My son is 18. He suffers from anxiety and bi-polar. He just had his first IEP. He is very bright and scored above average on all his academic testing. Emotionally he cannot function in his current school setting. The school determined that he needed an outside placement. They gave me two options – both seem totally unacceptable.
What rights do I have to chose a school?
You must be able to define your son’s needs completely and specifically. If not, the IEP team will not have enough information to develop an appropriate program. You must get more information about defining his needs.
- Did the doctors evaluating your son make any recommendations?
- What were they?
The evaluation is an important factor in determining placement. If the evaluators did not provide you with any appropriate recommendations, you may need a new evaluation.
Consider getting an outside evaluation with educational recommendations from the private sector. It’s good to get at least one expert in your son’s corner. A good evaluator or psychologist can explain what type of program and placement your son needs and what is likely to happen if the team does not find an appropriate placement for him.
If neither of the two placements the school suggested meet your son’s needs, then they are not appropriate. Your son needs access to the general education curriculum, including honors courses.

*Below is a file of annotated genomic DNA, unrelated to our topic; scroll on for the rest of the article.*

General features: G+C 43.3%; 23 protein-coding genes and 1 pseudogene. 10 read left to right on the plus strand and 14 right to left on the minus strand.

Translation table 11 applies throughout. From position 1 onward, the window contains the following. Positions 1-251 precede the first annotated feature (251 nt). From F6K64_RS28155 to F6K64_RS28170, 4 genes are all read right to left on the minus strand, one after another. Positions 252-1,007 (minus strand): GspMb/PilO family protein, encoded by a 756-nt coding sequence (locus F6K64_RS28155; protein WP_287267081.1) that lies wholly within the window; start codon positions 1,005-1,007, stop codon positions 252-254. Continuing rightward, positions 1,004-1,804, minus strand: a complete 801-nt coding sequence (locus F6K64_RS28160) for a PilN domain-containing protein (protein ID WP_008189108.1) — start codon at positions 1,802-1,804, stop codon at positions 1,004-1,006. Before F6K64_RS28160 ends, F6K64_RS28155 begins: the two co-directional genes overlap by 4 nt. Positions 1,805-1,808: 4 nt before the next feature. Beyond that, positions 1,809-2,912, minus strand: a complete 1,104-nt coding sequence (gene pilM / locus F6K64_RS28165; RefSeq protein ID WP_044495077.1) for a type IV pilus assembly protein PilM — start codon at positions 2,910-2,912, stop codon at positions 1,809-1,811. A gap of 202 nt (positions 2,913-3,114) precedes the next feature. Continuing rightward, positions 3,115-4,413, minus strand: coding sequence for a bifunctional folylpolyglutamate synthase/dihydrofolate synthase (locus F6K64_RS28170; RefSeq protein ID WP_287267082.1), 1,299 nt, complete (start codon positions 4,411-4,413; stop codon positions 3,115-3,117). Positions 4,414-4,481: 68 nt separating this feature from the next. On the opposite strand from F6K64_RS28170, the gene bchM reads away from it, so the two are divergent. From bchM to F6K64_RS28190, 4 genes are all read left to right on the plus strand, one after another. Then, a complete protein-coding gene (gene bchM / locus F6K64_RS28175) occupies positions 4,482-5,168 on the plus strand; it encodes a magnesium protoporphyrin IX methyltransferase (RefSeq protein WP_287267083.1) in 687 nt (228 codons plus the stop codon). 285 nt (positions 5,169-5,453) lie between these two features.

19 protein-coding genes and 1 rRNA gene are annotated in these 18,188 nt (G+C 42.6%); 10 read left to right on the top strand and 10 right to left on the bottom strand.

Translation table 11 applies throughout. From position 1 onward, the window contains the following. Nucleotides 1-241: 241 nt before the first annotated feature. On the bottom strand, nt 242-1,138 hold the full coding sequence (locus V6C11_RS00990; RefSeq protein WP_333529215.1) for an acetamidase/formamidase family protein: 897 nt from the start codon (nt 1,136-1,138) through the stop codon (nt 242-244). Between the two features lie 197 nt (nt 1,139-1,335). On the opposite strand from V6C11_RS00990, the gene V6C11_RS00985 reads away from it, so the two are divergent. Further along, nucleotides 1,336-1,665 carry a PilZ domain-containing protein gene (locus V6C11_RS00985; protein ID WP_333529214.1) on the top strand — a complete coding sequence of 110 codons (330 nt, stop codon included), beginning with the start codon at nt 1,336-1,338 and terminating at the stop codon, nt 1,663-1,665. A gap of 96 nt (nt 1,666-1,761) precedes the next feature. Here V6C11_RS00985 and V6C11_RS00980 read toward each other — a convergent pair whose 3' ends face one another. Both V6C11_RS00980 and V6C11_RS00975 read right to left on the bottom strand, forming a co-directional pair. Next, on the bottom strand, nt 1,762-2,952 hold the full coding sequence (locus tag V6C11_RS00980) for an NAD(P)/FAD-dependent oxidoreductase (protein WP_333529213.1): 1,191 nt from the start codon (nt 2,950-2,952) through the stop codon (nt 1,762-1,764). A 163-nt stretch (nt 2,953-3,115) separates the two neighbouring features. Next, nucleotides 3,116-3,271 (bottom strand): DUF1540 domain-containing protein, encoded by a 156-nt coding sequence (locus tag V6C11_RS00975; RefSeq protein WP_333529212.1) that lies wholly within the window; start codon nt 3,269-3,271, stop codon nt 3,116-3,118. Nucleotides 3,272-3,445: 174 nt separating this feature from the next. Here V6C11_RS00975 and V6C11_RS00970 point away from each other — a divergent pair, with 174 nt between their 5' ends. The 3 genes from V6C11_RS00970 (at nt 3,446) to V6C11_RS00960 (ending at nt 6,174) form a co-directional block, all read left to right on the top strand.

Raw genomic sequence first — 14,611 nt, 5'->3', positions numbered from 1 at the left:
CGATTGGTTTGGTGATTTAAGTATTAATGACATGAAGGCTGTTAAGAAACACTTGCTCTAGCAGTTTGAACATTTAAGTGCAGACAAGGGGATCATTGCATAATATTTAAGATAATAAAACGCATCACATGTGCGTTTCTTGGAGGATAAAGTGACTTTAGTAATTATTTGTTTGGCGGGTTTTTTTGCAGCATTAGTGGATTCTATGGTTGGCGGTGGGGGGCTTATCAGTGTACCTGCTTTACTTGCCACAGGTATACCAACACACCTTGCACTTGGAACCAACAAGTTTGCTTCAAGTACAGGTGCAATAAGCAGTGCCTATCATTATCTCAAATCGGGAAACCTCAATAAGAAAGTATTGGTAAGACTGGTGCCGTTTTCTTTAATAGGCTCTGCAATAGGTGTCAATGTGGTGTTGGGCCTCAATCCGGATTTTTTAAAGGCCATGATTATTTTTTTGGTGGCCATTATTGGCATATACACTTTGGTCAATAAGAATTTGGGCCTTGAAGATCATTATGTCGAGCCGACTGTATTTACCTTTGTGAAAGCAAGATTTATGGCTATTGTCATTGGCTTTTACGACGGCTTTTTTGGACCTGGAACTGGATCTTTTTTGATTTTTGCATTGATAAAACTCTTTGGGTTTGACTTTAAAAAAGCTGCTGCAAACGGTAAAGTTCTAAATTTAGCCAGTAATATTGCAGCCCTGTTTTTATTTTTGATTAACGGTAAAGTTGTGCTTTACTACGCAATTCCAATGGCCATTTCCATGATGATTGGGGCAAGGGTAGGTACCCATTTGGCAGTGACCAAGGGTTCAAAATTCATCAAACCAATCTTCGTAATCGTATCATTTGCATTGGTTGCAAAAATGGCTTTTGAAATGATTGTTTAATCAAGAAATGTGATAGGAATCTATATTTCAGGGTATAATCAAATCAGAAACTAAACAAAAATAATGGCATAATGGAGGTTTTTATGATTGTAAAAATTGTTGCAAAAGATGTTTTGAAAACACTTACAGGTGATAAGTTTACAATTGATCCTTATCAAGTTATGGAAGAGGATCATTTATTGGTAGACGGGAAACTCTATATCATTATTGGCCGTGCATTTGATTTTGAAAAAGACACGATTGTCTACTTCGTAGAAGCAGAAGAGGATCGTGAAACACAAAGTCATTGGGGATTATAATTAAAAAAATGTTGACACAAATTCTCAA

The information can make the difference in helping the team recognize how to meet your son’s needs. With this information you can develop a plan for the next meeting. At the meeting, ask for what your son needs.
Write a letter to the school that describes your child. Include his history, his educational needs, and his goals for the future. Include information about the two placements offered, what you observed, and why you feel they are not appropriate for your son. When you ask questions, document the school’s answers. Document everything. Document, document, document.
Learn about prior written notice. If you ask for something and the school refuses, they must provide you with the reasons in writing.
Contact your Parent Training and Information Center (PTIC) for resources and assistance. Every state has at least one.
I know it’s a lot, but this is the way you will become an equal team member. You can influence the team decisions, but you must have the knowledge to do it.